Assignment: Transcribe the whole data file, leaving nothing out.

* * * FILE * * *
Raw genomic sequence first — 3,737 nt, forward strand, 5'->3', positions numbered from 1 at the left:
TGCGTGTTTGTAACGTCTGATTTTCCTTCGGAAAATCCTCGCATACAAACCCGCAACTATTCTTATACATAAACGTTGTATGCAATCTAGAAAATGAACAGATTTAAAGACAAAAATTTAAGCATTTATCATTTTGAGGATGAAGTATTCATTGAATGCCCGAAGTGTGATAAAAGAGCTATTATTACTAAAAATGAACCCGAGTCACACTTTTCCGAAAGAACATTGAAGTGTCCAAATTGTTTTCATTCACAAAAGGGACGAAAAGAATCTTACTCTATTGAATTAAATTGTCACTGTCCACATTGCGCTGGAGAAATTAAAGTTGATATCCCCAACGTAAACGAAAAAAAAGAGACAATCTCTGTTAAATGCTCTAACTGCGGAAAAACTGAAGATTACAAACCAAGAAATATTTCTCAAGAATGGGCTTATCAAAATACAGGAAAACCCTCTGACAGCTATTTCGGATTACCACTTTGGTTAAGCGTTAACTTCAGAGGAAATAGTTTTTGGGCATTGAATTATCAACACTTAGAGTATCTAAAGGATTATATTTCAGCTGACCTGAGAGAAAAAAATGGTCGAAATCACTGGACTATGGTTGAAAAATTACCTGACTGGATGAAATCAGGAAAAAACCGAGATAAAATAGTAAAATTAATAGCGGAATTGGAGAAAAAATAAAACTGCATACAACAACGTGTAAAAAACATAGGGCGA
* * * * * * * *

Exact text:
Raw genomic sequence first — 3,737 nt, forward strand, 5'->3', positions numbered from 1 at the left:
TGCGTGTTTGTAACGTCTGATTTTCCTTCGGAAAATCCTCGCATACAAACCCGCAACTATTCTTATACATAAACGTTGTATGCAATCTAGAAAATGAACAGATTTAAAGACAAAAATTTAAGCATTTATCATTTTGAGGATGAAGTATTCATTGAATGCCCGAAGTGTGATAAAAGAGCTATTATTACTAAAAATGAACCCGAGTCACACTTTTCCGAAAGAACATTGAAGTGTCCAAATTGTTTTCATTCACAAAAGGGACGAAAAGAATCTTACTCTATTGAATTAAATTGTCACTGTCCACATTGCGCTGGAGAAATTAAAGTTGATATCCCCAACGTAAACGAAAAAAAAGAGACAATCTCTGTTAAATGCTCTAACTGCGGAAAAACTGAAGATTACAAACCAAGAAATATTTCTCAAGAATGGGCTTATCAAAATACAGGAAAACCCTCTGACAGCTATTTCGGATTACCACTTTGGTTAAGCGTTAACTTCAGAGGAAATAGTTTTTGGGCATTGAATTATCAACACTTAGAGTATCTAAAGGATTATATTTCAGCTGACCTGAGAGAAAAAAATGGTCGAAATCACTGGACTATGGTTGAAAAATTACCTGACTGGATGAAATCAGGAAAAAACCGAGATAAAATAGTAAAATTAATAGCGGAATTGGAGAAAAAATAAAACTGCATACAACAACGTGTAAAAAACATAGGGCGA